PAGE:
While Palou has been masterful on track, the team have been flawless too, producing excellent strategy time and time again, acing their set-ups, and continually proving pristine in pit stops. It comes across as a perfect match, which begs the question: why would you leave?

It doesn’t seem, on the face of things, you could have a better driver-team partnership. However, even if Palou may secretly have regrets (or not), it suggests that the decision to depart is irreversible after the whole debacle of last year.

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One significant reason for Palou’s involvement for McLaren is no doubt the Formula One links, with Palou already the Reserve Driver for McLaren in F1, completing tests and a practice session. And this does hint towards Palou’s desire to get into F1 at some point, with rumours swirling about his management communicating with F1 teams about a possible vacancy.

There is a bone of contention in respect of Palou being highly unlikely to acquire a seat at McLaren, hence he didn’t necessarily have to vow to join forces with the team for the F1 avenue to open up. It is his performances for Ganassi that are leading to links with an F1 move - nothing to do with McLaren ties, as such.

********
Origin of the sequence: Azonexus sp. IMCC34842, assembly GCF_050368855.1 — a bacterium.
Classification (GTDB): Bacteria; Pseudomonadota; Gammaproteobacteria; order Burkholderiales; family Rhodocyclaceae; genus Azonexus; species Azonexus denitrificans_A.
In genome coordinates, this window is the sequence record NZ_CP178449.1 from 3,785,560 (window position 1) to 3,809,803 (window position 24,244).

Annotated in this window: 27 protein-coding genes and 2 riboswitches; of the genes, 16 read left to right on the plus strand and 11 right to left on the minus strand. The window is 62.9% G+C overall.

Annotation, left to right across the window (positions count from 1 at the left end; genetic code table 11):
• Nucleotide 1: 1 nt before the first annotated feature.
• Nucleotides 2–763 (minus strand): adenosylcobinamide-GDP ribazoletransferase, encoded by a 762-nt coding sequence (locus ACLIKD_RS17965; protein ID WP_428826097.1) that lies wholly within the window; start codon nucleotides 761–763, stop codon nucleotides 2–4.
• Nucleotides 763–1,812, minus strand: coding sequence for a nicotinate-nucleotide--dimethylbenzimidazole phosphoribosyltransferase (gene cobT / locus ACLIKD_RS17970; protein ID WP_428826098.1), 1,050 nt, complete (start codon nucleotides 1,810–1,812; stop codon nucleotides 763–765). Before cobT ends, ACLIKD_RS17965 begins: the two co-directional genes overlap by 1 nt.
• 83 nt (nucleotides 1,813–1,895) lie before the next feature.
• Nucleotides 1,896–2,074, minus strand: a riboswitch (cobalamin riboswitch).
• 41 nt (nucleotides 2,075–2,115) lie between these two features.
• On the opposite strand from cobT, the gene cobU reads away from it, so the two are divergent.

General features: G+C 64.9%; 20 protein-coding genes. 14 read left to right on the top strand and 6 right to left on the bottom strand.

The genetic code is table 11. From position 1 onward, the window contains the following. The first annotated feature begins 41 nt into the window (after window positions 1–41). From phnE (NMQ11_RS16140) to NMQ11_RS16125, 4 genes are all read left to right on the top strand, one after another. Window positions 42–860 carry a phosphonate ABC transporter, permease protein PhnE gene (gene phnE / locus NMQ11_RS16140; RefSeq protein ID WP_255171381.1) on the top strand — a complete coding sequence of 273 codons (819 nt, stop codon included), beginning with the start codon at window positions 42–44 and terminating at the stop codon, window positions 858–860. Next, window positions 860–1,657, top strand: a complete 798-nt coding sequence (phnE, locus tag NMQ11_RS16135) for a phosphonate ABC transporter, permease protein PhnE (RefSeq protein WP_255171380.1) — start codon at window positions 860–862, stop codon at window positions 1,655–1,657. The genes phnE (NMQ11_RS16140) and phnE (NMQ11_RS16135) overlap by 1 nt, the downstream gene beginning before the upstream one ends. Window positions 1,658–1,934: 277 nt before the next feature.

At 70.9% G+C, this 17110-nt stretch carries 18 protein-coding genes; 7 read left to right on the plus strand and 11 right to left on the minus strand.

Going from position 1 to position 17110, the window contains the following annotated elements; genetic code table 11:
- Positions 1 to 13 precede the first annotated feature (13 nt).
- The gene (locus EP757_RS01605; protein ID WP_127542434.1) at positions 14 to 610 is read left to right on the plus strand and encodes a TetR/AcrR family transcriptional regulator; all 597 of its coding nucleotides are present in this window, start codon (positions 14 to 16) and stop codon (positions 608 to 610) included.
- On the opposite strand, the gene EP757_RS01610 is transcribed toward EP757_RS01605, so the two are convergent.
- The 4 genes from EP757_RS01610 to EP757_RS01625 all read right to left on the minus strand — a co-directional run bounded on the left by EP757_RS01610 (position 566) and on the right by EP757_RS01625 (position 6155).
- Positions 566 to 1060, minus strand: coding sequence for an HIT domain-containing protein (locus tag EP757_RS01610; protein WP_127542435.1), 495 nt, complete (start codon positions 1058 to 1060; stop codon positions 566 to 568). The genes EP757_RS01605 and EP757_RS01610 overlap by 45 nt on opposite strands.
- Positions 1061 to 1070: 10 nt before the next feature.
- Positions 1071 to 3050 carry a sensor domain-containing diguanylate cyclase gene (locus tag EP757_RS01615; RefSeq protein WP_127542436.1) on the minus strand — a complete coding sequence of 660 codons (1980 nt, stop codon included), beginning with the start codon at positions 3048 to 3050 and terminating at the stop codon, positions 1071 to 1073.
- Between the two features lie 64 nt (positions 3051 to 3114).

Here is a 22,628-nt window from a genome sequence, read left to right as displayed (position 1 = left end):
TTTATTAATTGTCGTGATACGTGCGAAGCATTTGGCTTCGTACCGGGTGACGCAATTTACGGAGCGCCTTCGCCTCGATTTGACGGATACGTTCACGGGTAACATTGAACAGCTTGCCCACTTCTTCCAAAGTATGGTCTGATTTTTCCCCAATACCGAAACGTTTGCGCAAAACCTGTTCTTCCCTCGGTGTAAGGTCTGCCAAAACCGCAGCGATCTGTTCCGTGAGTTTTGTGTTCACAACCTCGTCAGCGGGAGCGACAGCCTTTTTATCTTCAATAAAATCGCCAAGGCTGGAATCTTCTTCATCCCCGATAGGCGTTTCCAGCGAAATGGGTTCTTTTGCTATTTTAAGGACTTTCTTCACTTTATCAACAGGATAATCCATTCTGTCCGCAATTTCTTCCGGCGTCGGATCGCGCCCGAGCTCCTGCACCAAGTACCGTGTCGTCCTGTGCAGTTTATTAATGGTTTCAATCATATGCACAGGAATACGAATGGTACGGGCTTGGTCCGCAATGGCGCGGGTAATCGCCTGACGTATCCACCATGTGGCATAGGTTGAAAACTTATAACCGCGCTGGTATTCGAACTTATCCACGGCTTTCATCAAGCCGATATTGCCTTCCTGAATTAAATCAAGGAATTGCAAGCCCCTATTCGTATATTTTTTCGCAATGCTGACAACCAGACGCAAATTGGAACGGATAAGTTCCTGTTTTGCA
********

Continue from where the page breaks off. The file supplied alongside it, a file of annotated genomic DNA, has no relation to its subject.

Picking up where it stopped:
It remains hard to see where a seat could end up opening up in F1 for the Spaniard, but if he was to make the move, it would be a huge loss for IndyCar. One of the most talented drivers the series has seen, it feels as though he has unfinished business on a path to becoming one of the all-time greats and making history, albeit he would likely always have a place in the series as a fallback option in case an F1 switch didn’t work out.

Some may question any prospective F1 move given he would likely be driving for a backmarker team as opposed to contending at the front and possibly for many more championships in IndyCar. But as a Spaniard, he will no doubt want to race in the series to emulate the likes of Fernando Alonso.

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Everything does point towards Palou having the talent to succeed in F1 - it is just about finding a route into the series. It is incredibly rare to see this sort of dominance in a series where so many teams are so equally-matched, summing up the abnormality of Palou’s ability.

If he manages to win at Toronto, he will become the first driver to win four successive races in 17 years. And what’s more? He could very easily be on a streak with one win beyond that.

It looks almost impossible for anybody to stop him at this stage, only just past the halfway mark, even with some traditionally weaker tracks, namely the short ovals, to come for Palou.

And given how hotly-contested IndyCar usually is right until the season’s climax, this feeling of the season being done and dusted just speaks to the astounding level that Palou and the No.10 team are performing at.